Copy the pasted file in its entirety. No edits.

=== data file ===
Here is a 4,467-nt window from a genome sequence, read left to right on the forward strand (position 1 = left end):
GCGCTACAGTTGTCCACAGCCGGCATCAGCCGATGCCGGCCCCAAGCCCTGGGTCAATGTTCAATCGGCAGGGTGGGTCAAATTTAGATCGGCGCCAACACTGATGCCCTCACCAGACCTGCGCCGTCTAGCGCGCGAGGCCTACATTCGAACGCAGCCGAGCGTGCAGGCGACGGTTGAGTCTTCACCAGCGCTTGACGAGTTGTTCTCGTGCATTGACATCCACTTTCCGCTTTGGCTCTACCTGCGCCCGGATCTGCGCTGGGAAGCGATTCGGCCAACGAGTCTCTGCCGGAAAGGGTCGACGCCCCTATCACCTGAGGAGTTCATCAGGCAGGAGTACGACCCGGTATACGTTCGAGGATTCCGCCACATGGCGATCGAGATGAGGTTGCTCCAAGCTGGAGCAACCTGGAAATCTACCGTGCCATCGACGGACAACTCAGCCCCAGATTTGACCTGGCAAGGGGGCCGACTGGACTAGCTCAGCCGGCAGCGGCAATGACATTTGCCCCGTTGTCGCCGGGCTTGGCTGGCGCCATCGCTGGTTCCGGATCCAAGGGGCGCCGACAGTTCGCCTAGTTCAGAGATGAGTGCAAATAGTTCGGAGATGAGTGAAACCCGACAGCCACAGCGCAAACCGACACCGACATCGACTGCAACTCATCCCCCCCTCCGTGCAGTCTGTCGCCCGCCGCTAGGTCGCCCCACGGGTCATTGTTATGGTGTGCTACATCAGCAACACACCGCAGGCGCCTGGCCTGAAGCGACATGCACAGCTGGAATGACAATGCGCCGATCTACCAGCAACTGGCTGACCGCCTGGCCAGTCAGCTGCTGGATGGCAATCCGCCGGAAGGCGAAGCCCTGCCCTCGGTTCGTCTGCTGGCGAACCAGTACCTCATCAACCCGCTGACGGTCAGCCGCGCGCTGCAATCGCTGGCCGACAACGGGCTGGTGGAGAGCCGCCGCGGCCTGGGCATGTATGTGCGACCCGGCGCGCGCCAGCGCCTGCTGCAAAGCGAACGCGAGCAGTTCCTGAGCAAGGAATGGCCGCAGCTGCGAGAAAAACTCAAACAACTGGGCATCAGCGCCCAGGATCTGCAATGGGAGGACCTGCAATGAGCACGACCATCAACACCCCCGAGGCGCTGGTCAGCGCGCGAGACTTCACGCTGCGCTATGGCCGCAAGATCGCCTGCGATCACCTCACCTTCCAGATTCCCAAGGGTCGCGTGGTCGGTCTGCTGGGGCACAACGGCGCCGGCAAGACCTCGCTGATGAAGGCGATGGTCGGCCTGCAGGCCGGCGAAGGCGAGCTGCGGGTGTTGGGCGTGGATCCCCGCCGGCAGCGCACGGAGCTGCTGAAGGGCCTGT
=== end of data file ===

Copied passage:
Here is a 4,467-nt window from a genome sequence, read left to right on the forward strand (position 1 = left end):
GCGCTACAGTTGTCCACAGCCGGCATCAGCCGATGCCGGCCCCAAGCCCTGGGTCAATGTTCAATCGGCAGGGTGGGTCAAATTTAGATCGGCGCCAACACTGATGCCCTCACCAGACCTGCGCCGTCTAGCGCGCGAGGCCTACATTCGAACGCAGCCGAGCGTGCAGGCGACGGTTGAGTCTTCACCAGCGCTTGACGAGTTGTTCTCGTGCATTGACATCCACTTTCCGCTTTGGCTCTACCTGCGCCCGGATCTGCGCTGGGAAGCGATTCGGCCAACGAGTCTCTGCCGGAAAGGGTCGACGCCCCTATCACCTGAGGAGTTCATCAGGCAGGAGTACGACCCGGTATACGTTCGAGGATTCCGCCACATGGCGATCGAGATGAGGTTGCTCCAAGCTGGAGCAACCTGGAAATCTACCGTGCCATCGACGGACAACTCAGCCCCAGATTTGACCTGGCAAGGGGGCCGACTGGACTAGCTCAGCCGGCAGCGGCAATGACATTTGCCCCGTTGTCGCCGGGCTTGGCTGGCGCCATCGCTGGTTCCGGATCCAAGGGGCGCCGACAGTTCGCCTAGTTCAGAGATGAGTGCAAATAGTTCGGAGATGAGTGAAACCCGACAGCCACAGCGCAAACCGACACCGACATCGACTGCAACTCATCCCCCCCTCCGTGCAGTCTGTCGCCCGCCGCTAGGTCGCCCCACGGGTCATTGTTATGGTGTGCTACATCAGCAACACACCGCAGGCGCCTGGCCTGAAGCGACATGCACAGCTGGAATGACAATGCGCCGATCTACCAGCAACTGGCTGACCGCCTGGCCAGTCAGCTGCTGGATGGCAATCCGCCGGAAGGCGAAGCCCTGCCCTCGGTTCGTCTGCTGGCGAACCAGTACCTCATCAACCCGCTGACGGTCAGCCGCGCGCTGCAATCGCTGGCCGACAACGGGCTGGTGGAGAGCCGCCGCGGCCTGGGCATGTATGTGCGACCCGGCGCGCGCCAGCGCCTGCTGCAAAGCGAACGCGAGCAGTTCCTGAGCAAGGAATGGCCGCAGCTGCGAGAAAAACTCAAACAACTGGGCATCAGCGCCCAGGATCTGCAATGGGAGGACCTGCAATGAGCACGACCATCAACACCCCCGAGGCGCTGGTCAGCGCGCGAGACTTCACGCTGCGCTATGGCCGCAAGATCGCCTGCGATCACCTCACCTTCCAGATTCCCAAGGGTCGCGTGGTCGGTCTGCTGGGGCACAACGGCGCCGGCAAGACCTCGCTGATGAAGGCGATGGTCGGCCTGCAGGCCGGCGAAGGCGAGCTGCGGGTGTTGGGCGTGGATCCCCGCCGGCAGCGCACGGAGCTGCTGAAGGGCCTGT